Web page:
You’ve got to be kidding me, I thought as I scrolled past the words on my feed.
An aquaintance from years past had posted a picture of her beloved family pet they had put down that morning. “This is the hardest thing I’ve ever experienced,” she wrote.
I don’t doubt it was difficult or that they were truly grieving. And maybe it actually was the hardest thing she’d gone through in life. But her statement caught me short.
Because I immediately found myself comparing our loss to hers.
Our loss had been massive, imploding every bit of life as we knew it. When Dan died suddenly at 47 years old, I wondered if I would ever smile again. I could barely get feet to floor. Every dream, every single plan and every expectation of what the future looked like had been buried with him. I’d not only walked through my excruciating grief but watched our seven children push through pain no child should have to experience.
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I’d faced countless decisions on my own. I’d taken apart the washer, learned about pool pumps and managed every bit of the house and yard with the kids. I’d remortgaged my home, figured out how to sell a neglected rental house and worked hard to repair and manage another — all far outside my comfort zone. I’d parented tough seasons with my kids and teens alone, begged God to help me raise them to adults and spent night after lonely night with a hollow ache of missing.
It was taking God’s grace and everything in me to let go of the life we had and take hold of the new life that was.
I knew the death of a family pet was hard, but her words stung as I instinctively began comparing grief and loss.
Now before you think I’m a completely awful friend, my spirit immediately checked me. I know comparing grief is futile and I felt like a heel for my reaction. This wasn’t the first time I’d been tempted to compare loss.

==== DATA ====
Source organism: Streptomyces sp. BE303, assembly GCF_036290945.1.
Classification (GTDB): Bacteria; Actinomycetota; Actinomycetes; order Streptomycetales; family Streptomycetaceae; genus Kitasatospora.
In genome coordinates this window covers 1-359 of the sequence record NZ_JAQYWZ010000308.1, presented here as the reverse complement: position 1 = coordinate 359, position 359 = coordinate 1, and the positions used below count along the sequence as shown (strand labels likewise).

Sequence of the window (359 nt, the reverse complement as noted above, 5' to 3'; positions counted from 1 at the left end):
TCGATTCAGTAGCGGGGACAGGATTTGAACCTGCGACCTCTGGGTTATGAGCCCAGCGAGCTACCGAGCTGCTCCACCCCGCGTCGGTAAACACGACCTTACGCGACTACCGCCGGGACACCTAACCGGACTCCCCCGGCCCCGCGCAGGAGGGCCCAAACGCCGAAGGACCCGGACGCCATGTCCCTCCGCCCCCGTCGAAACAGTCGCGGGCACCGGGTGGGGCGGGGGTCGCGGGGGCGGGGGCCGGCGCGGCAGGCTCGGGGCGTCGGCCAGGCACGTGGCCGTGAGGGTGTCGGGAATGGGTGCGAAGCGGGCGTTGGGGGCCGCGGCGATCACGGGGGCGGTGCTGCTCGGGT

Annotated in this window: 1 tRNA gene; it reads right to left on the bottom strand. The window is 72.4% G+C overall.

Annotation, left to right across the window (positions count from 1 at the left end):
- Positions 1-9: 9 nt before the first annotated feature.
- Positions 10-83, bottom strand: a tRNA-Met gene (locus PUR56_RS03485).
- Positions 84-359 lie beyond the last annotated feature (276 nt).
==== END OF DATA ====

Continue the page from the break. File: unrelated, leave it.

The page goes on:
After a loss, people will often try to console by telling you about theirs. “I know what you’re feeling. My husband was deployed for a year.” Or “I understand because my great-aunt twice removed died.”
I’d nod my head with a polite smile, but inside my thoughts were screaming there was nothing comparable about it.
On the flip side, other losses seemed exponentially harder than ours. My friend, Abby Rike, was grieving not only the death of her young husband but her only two children as well — all killed in a single accident. My grief felt almost tolerable when compared to her tragedy.
But comparing grief is futile. Is it harder to lose a child? Is it harder to lose a parent when you’re a child? Is it harder on a family for the mom or the dad to die? Is it harder to say goodbye slowly after diagnosis and months of excruciating treatment or never get a goodbye because it’s quick and sudden? Is it harder for a widow with young children or a widow after her nest has emptied?
It’s all hard and it all hurts.
Which is why comparing grief is useless. Even in a roomful of widows, the losses are different. There have been different marriages, different experiences, and different issues and each make up a unique loss.
“Weep with those who weep,” we’re told in Romans 12:15. Nothing is said about first determining the kind of hurt or size of the hurt. We’re not told to compare grief and see whose is worse or weigh whose grief is big enough to count or to warrant compassion. We’re simply told to weep with one another. To acknowledge each other’s pain and loss, to make space for grief and to be with each other in it.
No pain is either too big or too small for God.
That day when I read my friend’s words, God immediately checked me. I asked God to give me his compassion and to keep me from comparing grief. Righting my heart, I stopped and prayed for her. I texted her some encouragement. She was hurting. And her real hurt in no way diminished my own.
God’s comfort was deep enough for us both.